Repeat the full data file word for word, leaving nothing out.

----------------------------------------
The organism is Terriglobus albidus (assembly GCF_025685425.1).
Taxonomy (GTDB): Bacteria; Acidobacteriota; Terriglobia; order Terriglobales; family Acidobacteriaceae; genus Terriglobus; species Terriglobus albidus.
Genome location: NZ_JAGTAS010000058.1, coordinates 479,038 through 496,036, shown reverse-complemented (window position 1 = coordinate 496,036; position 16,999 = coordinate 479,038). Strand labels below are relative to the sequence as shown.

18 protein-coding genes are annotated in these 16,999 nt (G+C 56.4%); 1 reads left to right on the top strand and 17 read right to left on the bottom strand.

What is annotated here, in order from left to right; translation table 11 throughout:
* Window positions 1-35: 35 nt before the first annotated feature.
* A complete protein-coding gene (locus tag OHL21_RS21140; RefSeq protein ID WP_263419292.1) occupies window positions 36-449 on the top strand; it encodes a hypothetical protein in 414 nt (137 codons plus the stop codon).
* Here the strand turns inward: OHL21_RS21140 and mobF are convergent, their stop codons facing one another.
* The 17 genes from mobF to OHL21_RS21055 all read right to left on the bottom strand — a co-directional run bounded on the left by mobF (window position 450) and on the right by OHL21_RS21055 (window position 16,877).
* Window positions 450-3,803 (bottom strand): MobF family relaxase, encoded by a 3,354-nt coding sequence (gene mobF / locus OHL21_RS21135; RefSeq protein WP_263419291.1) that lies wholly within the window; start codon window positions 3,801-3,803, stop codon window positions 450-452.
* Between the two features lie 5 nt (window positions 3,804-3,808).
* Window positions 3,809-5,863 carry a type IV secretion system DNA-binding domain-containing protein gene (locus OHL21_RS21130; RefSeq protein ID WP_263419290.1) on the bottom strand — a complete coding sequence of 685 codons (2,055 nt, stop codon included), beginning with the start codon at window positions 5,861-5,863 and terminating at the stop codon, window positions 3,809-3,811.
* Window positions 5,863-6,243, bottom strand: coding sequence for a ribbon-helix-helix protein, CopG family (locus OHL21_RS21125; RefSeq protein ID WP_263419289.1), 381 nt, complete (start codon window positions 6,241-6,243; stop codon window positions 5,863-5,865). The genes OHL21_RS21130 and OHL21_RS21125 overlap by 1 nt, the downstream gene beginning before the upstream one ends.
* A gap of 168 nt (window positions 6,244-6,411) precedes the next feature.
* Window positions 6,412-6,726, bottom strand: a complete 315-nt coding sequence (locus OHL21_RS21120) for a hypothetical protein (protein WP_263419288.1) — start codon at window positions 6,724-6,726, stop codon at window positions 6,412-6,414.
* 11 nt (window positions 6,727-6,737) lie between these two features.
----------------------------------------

The organism is Terriglobus albidus (assembly GCF_025685425.1).
Taxonomy (GTDB): Bacteria; Acidobacteriota; Terriglobia; order Terriglobales; family Acidobacteriaceae; genus Terriglobus; species Terriglobus albidus.
Genome location: NZ_JAGTAS010000058.1, coordinates 479,038 through 496,036, shown reverse-complemented (window position 1 = coordinate 496,036; position 16,999 = coordinate 479,038). Strand labels below are relative to the sequence as shown.

18 protein-coding genes are annotated in these 16,999 nt (G+C 56.4%); 1 reads left to right on the top strand and 17 read right to left on the bottom strand.

What is annotated here, in order from left to right; translation table 11 throughout:
* Window positions 1-35: 35 nt before the first annotated feature.
* A complete protein-coding gene (locus tag OHL21_RS21140; RefSeq protein ID WP_263419292.1) occupies window positions 36-449 on the top strand; it encodes a hypothetical protein in 414 nt (137 codons plus the stop codon).
* Here the strand turns inward: OHL21_RS21140 and mobF are convergent, their stop codons facing one another.
* The 17 genes from mobF to OHL21_RS21055 all read right to left on the bottom strand — a co-directional run bounded on the left by mobF (window position 450) and on the right by OHL21_RS21055 (window position 16,877).
* Window positions 450-3,803 (bottom strand): MobF family relaxase, encoded by a 3,354-nt coding sequence (gene mobF / locus OHL21_RS21135; RefSeq protein WP_263419291.1) that lies wholly within the window; start codon window positions 3,801-3,803, stop codon window positions 450-452.
* Between the two features lie 5 nt (window positions 3,804-3,808).
* Window positions 3,809-5,863 carry a type IV secretion system DNA-binding domain-containing protein gene (locus OHL21_RS21130; RefSeq protein ID WP_263419290.1) on the bottom strand — a complete coding sequence of 685 codons (2,055 nt, stop codon included), beginning with the start codon at window positions 5,861-5,863 and terminating at the stop codon, window positions 3,809-3,811.
* Window positions 5,863-6,243, bottom strand: coding sequence for a ribbon-helix-helix protein, CopG family (locus OHL21_RS21125; RefSeq protein ID WP_263419289.1), 381 nt, complete (start codon window positions 6,241-6,243; stop codon window positions 5,863-5,865). The genes OHL21_RS21130 and OHL21_RS21125 overlap by 1 nt, the downstream gene beginning before the upstream one ends.
* A gap of 168 nt (window positions 6,244-6,411) precedes the next feature.
* Window positions 6,412-6,726, bottom strand: a complete 315-nt coding sequence (locus OHL21_RS21120) for a hypothetical protein (protein WP_263419288.1) — start codon at window positions 6,724-6,726, stop codon at window positions 6,412-6,414.
* 11 nt (window positions 6,727-6,737) lie between these two features.